ence between her husband and André, knowing its treasonable tendency, ordered her to leave the State within fourteen days, and not to return during the continuance of the war. "We tried every means," writes one of her connections, "to prevail on the council to permit her to stay among us, and not to compel her to go to that infernal villain, her husband.* Mr. Shippen (her father) had promised the council, and Mrs. Arnold had signed a writing to the same purpose, engaging not to write to General Arnold any letters whatever, and to receive no letters without showing them to the council, if she was permitted to stay." It was all in vain, and, strongly against her will, she rejoined her husband in New York. His fear for her personal safety from the fury of the people proved groundless. That scrupulous respect for the female sex, so prevalent throughout the United States, was her safeguard. While the whole country resounded with execrations of her husband's guilt; while his effigy was dragged through the streets of town and village, burnt at the stake, or swung on the gibbet, she passed on secure from injury or insult. The exe. crations of the populace were silenced at her approach. Arriving at nightfall at a village where they were preparing for one of these burnings in effigy, the pyre remained unkindled, the people dispersed quietly to their homes, and the wife of the traitor was suffered to sleep in peace.

She returned home but once, about five years after her exile, and was treated with such coldness and neglect that she declared she never could come again. In England her charms and virtues, it is said, procured her sympathy and friendship, and helped to sustain the social position of her husband, who, however, was

* Letters and Papers relating to the Provincial Hist. of Pennsylvania, P. lxiv.


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generally slighted, and sometimes insulted."* She died in London, in the winter of 1796. In recent years it has been maintained that Mrs. Arnold was actually cognizant and participant of her husband's crime; but, after carefully examining all the proofs adduced, we remain of opinion that she was innocent.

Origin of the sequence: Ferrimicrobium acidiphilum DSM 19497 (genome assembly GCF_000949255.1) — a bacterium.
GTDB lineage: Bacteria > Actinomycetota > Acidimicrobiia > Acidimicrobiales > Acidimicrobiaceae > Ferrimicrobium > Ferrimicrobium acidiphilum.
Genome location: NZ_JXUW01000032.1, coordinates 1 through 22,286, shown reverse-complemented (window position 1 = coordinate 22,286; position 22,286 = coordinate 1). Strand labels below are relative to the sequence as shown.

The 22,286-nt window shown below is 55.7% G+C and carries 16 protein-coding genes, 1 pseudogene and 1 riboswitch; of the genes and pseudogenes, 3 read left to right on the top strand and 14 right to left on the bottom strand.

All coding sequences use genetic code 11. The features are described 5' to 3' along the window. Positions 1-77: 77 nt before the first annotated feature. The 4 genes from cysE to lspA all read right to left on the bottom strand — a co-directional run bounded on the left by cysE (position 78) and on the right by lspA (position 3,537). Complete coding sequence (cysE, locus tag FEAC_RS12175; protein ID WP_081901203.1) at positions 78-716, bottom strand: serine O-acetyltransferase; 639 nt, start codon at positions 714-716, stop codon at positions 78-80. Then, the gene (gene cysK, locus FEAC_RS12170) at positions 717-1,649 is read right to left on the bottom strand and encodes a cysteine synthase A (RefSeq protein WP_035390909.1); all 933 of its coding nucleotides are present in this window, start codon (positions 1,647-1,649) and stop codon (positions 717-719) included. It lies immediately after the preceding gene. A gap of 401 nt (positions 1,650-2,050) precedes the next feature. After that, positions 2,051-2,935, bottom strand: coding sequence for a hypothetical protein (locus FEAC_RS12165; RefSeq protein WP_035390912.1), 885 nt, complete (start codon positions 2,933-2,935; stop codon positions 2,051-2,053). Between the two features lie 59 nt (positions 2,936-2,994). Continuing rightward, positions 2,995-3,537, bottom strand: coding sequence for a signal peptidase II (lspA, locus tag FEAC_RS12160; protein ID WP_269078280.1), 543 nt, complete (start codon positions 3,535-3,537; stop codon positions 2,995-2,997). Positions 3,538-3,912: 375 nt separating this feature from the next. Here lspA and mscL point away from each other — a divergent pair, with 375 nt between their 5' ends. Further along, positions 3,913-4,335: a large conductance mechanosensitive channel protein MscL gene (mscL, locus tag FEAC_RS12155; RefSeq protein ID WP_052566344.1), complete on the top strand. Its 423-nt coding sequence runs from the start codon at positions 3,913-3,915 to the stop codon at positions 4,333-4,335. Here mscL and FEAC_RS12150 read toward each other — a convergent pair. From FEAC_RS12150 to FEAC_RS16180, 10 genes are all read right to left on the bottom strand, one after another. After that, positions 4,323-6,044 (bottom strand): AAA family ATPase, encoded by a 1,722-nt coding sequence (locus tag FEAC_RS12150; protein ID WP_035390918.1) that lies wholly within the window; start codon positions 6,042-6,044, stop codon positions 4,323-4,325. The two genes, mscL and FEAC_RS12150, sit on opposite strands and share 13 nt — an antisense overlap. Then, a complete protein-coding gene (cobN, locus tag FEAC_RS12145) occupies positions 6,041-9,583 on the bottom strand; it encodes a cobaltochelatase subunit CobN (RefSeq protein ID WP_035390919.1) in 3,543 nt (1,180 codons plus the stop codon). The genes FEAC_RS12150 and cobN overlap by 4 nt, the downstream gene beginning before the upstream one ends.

We have been induced to enter thus largely into the circumstances of this story, from the undiminished interest taken in it by the readers of American history. Indeed, a romance has been thrown around the memory of the unfortunate André, which increases with the progress of years; while the name of Arnold will stand sadly conspicuous to the end of time, as the only American officer of note, throughout all the trials and vicissitudes of the Revolution, who proved traitor to the glorious cause of his country.


The following fragment of a letter from Arnold's mother to him in early life, was recently put into our hands. Well would it have been for him had he adhered to its pious, though humble counsels.

Norwich April 12 1754.

"dear childe. I received yours of 1 instant and was glad to hear that you was well pray my dear let your first consern be to make your pease with god as itt is of all conserns of ye greatest importence. Keep a stedy watch over your thoughts, words and actions. be dutifull to superiors obliging to equalls and affibel to inferiors.

your father put

twenty more

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from your afectionate Hannah Arnold.

P. S. I have sent you fifty shillings youse itt prudently as you are acountabell to God and your father. Your father and aunt joyns with me in love and servis to Mr Cogswell and ladey and yourself home.

Your sister is from


To Mr

benedict arnold



* Letters and Papers of Prov. Hist. Pennsylvania, lxvi.




AS THE enemy would now possess the means, through Arnold, of informing themselves thoroughly about West Point, Washington hastened to have the works completed and strongly garrisoned. Major-general Greene was ordered to march with the Jersey, New York, New Hampshire, and Stark's brigades, and take temporary command (ultimately to be transferred to General Heath), and the Pennsylvania troops, which had been thrown into the fortress at the time of Arnold's desertion, were relieved. Washington himself took post with his main army, at Prakeness, near Passaic Falls in New Jersey.

Insidious attempts had been made by anonymous papers, and other means, as we have already hinted, to shake the confidence of the commander-in-chief in his officers, and especially to implicate General St. Clair in the late conspiracy. Washington was exceedingly disturbed in mind for a time, and engaged Major Henry Lee, who was stationed with his dragoons on the lines, to